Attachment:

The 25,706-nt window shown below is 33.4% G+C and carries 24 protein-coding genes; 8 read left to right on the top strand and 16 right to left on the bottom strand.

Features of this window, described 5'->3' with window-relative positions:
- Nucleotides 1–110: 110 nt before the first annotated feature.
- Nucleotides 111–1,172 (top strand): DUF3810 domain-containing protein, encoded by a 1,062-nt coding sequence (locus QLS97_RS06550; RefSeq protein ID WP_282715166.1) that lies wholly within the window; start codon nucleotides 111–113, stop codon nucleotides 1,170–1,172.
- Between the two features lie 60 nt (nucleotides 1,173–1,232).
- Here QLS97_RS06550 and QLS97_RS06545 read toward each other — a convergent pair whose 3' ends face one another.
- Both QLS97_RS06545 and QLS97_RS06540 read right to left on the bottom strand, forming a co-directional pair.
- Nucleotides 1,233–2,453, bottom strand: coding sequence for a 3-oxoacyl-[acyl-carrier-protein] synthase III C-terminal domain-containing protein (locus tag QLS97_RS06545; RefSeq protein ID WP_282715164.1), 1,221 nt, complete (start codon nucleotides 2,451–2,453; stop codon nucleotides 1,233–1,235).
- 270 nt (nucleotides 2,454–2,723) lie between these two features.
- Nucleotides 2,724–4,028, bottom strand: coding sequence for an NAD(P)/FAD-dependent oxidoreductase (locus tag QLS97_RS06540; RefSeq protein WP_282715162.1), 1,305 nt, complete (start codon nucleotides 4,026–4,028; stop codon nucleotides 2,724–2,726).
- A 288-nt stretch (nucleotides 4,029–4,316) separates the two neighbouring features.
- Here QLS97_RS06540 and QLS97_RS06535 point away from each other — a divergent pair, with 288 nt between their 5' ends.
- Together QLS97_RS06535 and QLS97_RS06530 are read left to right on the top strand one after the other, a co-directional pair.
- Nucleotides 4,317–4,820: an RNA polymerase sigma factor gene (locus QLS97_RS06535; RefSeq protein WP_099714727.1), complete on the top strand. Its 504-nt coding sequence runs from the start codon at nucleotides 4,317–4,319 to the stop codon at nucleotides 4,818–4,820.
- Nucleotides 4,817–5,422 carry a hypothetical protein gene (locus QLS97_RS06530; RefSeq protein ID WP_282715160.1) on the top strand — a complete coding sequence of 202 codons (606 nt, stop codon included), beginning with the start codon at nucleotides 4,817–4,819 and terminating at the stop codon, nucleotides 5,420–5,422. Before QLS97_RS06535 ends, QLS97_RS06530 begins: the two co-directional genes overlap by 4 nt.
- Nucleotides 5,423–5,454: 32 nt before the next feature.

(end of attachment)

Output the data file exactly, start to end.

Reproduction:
The 25,706-nt window shown below is 33.4% G+C and carries 24 protein-coding genes; 8 read left to right on the top strand and 16 right to left on the bottom strand.

Features of this window, described 5'->3' with window-relative positions:
- Nucleotides 1–110: 110 nt before the first annotated feature.
- Nucleotides 111–1,172 (top strand): DUF3810 domain-containing protein, encoded by a 1,062-nt coding sequence (locus QLS97_RS06550; RefSeq protein ID WP_282715166.1) that lies wholly within the window; start codon nucleotides 111–113, stop codon nucleotides 1,170–1,172.
- Between the two features lie 60 nt (nucleotides 1,173–1,232).
- Here QLS97_RS06550 and QLS97_RS06545 read toward each other — a convergent pair whose 3' ends face one another.
- Both QLS97_RS06545 and QLS97_RS06540 read right to left on the bottom strand, forming a co-directional pair.
- Nucleotides 1,233–2,453, bottom strand: coding sequence for a 3-oxoacyl-[acyl-carrier-protein] synthase III C-terminal domain-containing protein (locus tag QLS97_RS06545; RefSeq protein ID WP_282715164.1), 1,221 nt, complete (start codon nucleotides 2,451–2,453; stop codon nucleotides 1,233–1,235).
- 270 nt (nucleotides 2,454–2,723) lie between these two features.
- Nucleotides 2,724–4,028, bottom strand: coding sequence for an NAD(P)/FAD-dependent oxidoreductase (locus tag QLS97_RS06540; RefSeq protein WP_282715162.1), 1,305 nt, complete (start codon nucleotides 4,026–4,028; stop codon nucleotides 2,724–2,726).
- A 288-nt stretch (nucleotides 4,029–4,316) separates the two neighbouring features.
- Here QLS97_RS06540 and QLS97_RS06535 point away from each other — a divergent pair, with 288 nt between their 5' ends.
- Together QLS97_RS06535 and QLS97_RS06530 are read left to right on the top strand one after the other, a co-directional pair.
- Nucleotides 4,317–4,820: an RNA polymerase sigma factor gene (locus QLS97_RS06535; RefSeq protein WP_099714727.1), complete on the top strand. Its 504-nt coding sequence runs from the start codon at nucleotides 4,317–4,319 to the stop codon at nucleotides 4,818–4,820.
- Nucleotides 4,817–5,422 carry a hypothetical protein gene (locus QLS97_RS06530; RefSeq protein ID WP_282715160.1) on the top strand — a complete coding sequence of 202 codons (606 nt, stop codon included), beginning with the start codon at nucleotides 4,817–4,819 and terminating at the stop codon, nucleotides 5,420–5,422. Before QLS97_RS06535 ends, QLS97_RS06530 begins: the two co-directional genes overlap by 4 nt.
- Nucleotides 5,423–5,454: 32 nt before the next feature.